Saturday, 16 June 2018

A Yorkshire show in Lancashire

Taking photos at poultry and agricultural shows I sometimes get asked where people can see my feeble offerings. Partly with that in mind, as I don't do Facebook, I'm trying to build a website to easily display my photographs so they don't have to read my ramblings on here. Today's efforts round the sheep pens at the Todmorden Show (helpfully held in Holme on the right side of the border) can be seen in gallery form here (for the best viewing experience click on the first picture and click next to scroll through) or here for a slideshow. The site is tablet and mobile friendly so tapping and swiping should work. I hope!

Despite the picture above the weather was mixed. Cooler than of late and showery. The poultry tent kept me dry a couple of times. And that was where I started the day. Struggling to find anything to photograph that was different to the hundreds of pictures I already have of poultry shows.

I tried to channel my inner Martin Parr for a while, but it didn't go well. The only way I can think of to take the project further is to step right out of my comfort zone and ask people if I can take portraits. I'm not too sure that's the kind of pictures I want to be making. While it isn't easy for me to ask, it is a bit of a soft option because I'll have a set idea in mind for what I want to achieve. Much of the attraction of photography to me is the unexpected.I t could also become a collection of pictures of 'characters'. Which would feel kind of exploitative.A tricky balance would have to be struck. Meanwhile at the sheep pens...

Things didn't go much better. Not being in close to the action puts obstacles in the way of the lens and demands the use of longer focal lengths which put a psychological distance into the pictures making them less immersive for the viewer. I saw three photographers around the show using 70-200 lenses. My 28-300 might not be as optically superb as those, and it doesn't always give the same subject/background separation, but it does go wider so I can get in close when the opportunity presents itself.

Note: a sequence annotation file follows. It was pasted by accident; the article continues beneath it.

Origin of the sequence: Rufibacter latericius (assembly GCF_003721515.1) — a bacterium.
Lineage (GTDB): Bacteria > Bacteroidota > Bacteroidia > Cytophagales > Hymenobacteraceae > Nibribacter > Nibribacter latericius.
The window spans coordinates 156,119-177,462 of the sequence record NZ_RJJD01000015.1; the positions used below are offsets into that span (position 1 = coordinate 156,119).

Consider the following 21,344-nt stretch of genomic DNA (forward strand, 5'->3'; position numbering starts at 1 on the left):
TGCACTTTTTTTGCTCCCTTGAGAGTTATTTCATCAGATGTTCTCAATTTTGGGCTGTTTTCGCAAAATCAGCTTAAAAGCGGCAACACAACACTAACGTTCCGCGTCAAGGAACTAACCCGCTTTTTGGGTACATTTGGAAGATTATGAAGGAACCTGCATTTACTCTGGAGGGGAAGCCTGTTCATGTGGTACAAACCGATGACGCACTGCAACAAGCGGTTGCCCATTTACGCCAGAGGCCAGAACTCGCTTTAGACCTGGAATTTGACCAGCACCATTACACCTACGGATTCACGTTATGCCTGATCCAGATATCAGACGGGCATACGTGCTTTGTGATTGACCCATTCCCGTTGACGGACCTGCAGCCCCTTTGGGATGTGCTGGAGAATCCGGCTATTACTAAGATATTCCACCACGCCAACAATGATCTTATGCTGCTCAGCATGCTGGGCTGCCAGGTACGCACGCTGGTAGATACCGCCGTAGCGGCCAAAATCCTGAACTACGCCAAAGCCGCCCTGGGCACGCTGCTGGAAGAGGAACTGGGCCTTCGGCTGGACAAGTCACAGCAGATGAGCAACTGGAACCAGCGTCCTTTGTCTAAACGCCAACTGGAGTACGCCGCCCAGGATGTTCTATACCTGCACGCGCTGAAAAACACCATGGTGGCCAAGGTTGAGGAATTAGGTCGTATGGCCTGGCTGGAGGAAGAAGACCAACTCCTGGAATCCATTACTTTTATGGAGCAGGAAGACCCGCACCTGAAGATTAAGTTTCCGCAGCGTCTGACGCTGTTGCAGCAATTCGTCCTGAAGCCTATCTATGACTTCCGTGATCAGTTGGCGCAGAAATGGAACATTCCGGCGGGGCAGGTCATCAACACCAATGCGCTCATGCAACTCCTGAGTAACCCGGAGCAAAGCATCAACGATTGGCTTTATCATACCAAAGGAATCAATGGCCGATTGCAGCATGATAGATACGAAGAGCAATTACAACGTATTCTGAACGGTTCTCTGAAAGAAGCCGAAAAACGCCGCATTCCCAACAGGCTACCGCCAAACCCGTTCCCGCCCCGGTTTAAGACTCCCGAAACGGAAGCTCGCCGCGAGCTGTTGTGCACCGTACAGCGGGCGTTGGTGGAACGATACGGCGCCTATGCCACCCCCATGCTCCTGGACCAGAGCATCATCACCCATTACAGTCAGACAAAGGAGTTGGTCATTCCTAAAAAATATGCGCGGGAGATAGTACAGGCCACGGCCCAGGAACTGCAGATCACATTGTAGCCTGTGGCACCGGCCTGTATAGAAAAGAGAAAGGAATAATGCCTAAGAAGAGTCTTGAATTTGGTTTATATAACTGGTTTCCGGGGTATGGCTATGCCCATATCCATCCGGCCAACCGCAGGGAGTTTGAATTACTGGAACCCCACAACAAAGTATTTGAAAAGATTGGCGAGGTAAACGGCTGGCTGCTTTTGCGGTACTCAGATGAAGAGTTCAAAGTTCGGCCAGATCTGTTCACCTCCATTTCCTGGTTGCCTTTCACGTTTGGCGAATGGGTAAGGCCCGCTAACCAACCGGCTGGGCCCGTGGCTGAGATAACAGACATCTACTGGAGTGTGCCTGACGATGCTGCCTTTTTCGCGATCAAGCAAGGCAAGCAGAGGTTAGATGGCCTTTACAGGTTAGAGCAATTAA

Another advantage it has over the 'pro' lens is that its closer focusing  allows me to get close-up detail shots. And I don't have to keep swapping lenses or camera bodies!

Overall my haul of pictures to add to the project files was slim. I did get the obligatory sheep judging picture of the teeth examination. And a decent example too. Something I have noticed me getting lazy about is making pictures that have a satisfying visual structure as well as interesting content. I must concentrate more. Although when my viewpoint is restricted so are my framing options.

I also got some human/sheep interaction shots which work quite well, as images an as story telling. Capturing moments is something that is difficult and often at events such as country shows it's easier to fall into the trap of photographing characters from afar. As I often mention here and to myself when I find the lens zooming out and pointing towards some weather beaten soul.

I don't often photograph children in these paranoid times, but some pictures demand to be taken. It's all about expression and gesture.

 Smiling people aren't a common sight in my picture files but when there's a sheep complaining in the same frame...

Although all the sheep pictures were taken with my trusty do-it-all lens I had intended to use the little Fujis. I started out with one in the poultry tent. Got a couple of sharp, well exposed pictures of a chicken then missed some people pictures because of the focusing and put the ting back in my bag for the rest of the day. I saw one or two people using small cameras and I still found I could get in close with my cumbersome old thing without anyone batting an eyelid. It really is all down to having the confidence to do it and be brazen enough too. I don't always have what it takes, but some days i do.

I didn't just photograph poultry and sheep. I took some snaps around the show. Cattle aren't my favourite animals. I prefer them slightly more than horses. While goats might have some similarities to sheep they don't appeal to me the same way. However, both cattle and goats can be photogenic.

And finally. Going through my four hundred plus wastes of disc space I did the old trick of converting to black and white to see if a picture still worked. I came to the conclusion that black and white is more forgiving than colour. You might not be able to make monochrome silk purses from coloured sows ears, but you can get away with more in black and white. Distracting blocks of out of focus colour become far less distracting blocks of grey as soon as you desaturate a picture. Compositionally there is less to worry about when framing shots. And if you give it that good old black border and present it on white a mono shot instantly becomes art!

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